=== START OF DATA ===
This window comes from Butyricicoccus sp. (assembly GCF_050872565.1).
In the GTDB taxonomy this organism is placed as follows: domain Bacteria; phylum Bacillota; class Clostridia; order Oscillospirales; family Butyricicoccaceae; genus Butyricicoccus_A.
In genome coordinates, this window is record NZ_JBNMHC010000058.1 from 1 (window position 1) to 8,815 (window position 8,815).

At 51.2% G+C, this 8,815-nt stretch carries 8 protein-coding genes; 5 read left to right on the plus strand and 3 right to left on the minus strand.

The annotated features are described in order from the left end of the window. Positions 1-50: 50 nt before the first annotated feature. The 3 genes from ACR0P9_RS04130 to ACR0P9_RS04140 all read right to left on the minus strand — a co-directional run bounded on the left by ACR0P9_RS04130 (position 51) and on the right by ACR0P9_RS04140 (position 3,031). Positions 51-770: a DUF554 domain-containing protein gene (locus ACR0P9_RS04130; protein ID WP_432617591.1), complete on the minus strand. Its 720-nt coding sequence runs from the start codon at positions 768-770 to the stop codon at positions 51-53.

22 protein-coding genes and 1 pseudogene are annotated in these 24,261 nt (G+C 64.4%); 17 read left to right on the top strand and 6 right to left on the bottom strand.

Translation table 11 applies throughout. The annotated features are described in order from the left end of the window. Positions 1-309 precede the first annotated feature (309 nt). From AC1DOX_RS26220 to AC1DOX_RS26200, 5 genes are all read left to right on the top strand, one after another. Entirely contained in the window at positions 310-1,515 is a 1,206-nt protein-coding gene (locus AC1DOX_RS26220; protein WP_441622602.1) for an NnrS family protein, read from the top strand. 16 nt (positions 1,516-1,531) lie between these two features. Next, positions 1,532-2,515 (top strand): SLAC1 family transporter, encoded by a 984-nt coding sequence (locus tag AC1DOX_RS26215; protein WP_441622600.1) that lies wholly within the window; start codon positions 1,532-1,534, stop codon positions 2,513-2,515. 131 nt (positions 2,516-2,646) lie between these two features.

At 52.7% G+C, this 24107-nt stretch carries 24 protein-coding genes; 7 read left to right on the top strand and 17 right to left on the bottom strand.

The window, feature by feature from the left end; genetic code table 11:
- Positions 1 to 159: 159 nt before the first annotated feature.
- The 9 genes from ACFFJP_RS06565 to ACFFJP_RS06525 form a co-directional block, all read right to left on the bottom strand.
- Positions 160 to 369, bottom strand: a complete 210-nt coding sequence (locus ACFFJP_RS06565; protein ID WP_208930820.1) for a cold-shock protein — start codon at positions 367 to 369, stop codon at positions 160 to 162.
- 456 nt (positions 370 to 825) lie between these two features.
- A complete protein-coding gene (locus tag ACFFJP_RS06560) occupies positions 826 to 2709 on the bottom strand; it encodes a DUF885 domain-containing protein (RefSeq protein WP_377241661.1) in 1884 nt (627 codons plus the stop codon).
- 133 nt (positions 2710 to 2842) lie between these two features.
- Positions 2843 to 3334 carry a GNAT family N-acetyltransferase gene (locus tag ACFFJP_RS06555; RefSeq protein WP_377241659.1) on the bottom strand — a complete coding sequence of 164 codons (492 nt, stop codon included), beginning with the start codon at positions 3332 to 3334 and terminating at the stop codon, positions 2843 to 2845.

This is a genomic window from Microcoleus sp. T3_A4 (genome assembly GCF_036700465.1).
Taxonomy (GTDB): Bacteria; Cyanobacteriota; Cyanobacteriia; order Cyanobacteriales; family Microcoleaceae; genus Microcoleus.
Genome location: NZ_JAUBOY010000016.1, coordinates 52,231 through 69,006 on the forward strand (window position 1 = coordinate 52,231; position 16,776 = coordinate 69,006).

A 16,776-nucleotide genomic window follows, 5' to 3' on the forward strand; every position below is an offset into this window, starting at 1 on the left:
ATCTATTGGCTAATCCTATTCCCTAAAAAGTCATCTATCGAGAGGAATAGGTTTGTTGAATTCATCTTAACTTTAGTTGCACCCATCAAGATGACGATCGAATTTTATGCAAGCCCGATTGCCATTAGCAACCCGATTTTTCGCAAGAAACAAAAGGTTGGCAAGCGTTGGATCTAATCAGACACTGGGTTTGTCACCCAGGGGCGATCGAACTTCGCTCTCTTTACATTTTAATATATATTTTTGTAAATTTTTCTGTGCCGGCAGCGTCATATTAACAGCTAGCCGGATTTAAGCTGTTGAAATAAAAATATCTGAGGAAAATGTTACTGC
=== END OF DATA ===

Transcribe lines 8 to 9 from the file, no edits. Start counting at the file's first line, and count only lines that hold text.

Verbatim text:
At 52.7% G+C, this 24107-nt stretch carries 24 protein-coding genes; 7 read left to right on the top strand and 17 right to left on the bottom strand.

The window, feature by feature from the left end; genetic code table 11: